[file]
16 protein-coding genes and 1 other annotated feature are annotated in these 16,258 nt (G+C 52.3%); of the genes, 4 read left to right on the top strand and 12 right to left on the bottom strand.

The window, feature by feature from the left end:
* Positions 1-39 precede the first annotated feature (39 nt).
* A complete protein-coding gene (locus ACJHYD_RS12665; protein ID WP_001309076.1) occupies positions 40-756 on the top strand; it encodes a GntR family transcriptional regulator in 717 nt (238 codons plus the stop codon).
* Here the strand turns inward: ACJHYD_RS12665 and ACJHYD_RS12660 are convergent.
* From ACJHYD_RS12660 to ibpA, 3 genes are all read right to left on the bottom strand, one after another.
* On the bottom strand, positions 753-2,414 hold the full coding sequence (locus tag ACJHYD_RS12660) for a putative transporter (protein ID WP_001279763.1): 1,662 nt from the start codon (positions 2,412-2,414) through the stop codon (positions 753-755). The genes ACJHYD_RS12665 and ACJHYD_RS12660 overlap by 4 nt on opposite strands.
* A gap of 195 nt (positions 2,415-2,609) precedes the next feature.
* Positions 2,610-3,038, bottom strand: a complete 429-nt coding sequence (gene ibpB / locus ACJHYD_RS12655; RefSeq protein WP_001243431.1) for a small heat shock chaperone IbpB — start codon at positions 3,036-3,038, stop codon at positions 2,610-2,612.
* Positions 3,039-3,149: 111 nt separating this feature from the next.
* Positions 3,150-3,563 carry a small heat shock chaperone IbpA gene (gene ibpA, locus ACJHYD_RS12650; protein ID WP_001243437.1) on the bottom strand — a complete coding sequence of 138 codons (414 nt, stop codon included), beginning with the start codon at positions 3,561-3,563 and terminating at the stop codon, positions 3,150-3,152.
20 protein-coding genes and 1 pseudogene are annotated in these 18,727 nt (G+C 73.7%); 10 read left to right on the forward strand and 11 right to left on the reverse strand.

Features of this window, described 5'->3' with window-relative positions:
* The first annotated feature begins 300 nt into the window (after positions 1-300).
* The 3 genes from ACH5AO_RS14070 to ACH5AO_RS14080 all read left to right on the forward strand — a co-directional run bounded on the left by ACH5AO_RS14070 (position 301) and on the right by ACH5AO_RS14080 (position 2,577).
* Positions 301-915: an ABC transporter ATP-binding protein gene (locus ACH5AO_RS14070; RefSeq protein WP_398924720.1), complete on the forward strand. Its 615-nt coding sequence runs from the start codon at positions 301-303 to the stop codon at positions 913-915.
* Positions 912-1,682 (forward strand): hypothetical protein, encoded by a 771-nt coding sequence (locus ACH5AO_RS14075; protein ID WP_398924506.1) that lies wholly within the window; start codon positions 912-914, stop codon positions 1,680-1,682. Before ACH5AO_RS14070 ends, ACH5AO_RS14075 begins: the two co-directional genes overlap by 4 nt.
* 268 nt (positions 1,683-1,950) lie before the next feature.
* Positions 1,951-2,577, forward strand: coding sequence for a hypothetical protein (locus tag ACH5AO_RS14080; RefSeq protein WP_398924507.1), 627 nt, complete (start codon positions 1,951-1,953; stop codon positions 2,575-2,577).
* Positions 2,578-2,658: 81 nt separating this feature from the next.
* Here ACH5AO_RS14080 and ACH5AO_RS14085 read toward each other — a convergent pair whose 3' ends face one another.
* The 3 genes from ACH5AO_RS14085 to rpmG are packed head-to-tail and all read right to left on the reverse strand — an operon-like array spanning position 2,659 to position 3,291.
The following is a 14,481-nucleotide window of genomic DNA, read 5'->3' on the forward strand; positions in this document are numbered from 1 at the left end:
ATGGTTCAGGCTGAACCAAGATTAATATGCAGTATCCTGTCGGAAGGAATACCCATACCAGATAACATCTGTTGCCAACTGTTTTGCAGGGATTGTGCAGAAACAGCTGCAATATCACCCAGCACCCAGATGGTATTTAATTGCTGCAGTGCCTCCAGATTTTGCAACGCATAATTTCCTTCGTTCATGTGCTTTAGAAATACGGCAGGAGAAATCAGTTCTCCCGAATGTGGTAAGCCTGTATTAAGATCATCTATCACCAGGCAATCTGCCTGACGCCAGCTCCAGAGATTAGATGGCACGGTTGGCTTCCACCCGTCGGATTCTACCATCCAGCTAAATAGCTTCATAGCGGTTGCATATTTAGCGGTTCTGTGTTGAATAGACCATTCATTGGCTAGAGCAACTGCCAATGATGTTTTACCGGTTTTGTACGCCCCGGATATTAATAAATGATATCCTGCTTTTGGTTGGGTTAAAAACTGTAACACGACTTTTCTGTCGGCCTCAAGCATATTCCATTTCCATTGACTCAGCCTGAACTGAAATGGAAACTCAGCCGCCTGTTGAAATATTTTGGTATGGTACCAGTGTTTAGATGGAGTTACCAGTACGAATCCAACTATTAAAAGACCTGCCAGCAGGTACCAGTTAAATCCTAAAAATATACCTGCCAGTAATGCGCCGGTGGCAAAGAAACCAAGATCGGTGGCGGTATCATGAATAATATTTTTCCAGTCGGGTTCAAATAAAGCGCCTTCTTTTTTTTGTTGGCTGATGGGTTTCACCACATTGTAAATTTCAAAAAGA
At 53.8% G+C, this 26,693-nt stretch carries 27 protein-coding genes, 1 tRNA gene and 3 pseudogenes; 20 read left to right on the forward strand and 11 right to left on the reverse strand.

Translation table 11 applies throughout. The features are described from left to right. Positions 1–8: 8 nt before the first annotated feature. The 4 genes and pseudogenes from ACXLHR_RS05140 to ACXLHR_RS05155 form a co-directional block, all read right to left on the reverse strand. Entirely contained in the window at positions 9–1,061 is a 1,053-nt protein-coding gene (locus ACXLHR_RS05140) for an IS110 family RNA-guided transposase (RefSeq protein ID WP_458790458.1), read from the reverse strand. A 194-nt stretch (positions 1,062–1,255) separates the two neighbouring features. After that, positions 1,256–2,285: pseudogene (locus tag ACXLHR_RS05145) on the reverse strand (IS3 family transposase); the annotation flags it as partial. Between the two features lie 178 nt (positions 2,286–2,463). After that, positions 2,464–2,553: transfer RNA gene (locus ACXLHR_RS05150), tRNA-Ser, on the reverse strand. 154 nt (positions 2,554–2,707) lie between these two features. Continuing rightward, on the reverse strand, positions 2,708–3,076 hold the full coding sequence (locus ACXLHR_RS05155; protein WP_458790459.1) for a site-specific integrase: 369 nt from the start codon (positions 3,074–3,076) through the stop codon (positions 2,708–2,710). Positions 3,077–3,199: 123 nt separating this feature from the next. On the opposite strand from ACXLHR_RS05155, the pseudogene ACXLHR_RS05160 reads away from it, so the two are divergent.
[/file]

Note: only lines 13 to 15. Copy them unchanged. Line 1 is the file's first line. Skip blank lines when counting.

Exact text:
Features of this window, described 5'->3' with window-relative positions:
* The first annotated feature begins 300 nt into the window (after positions 1-300).
* The 3 genes from ACH5AO_RS14070 to ACH5AO_RS14080 all read left to right on the forward strand — a co-directional run bounded on the left by ACH5AO_RS14070 (position 301) and on the right by ACH5AO_RS14080 (position 2,577).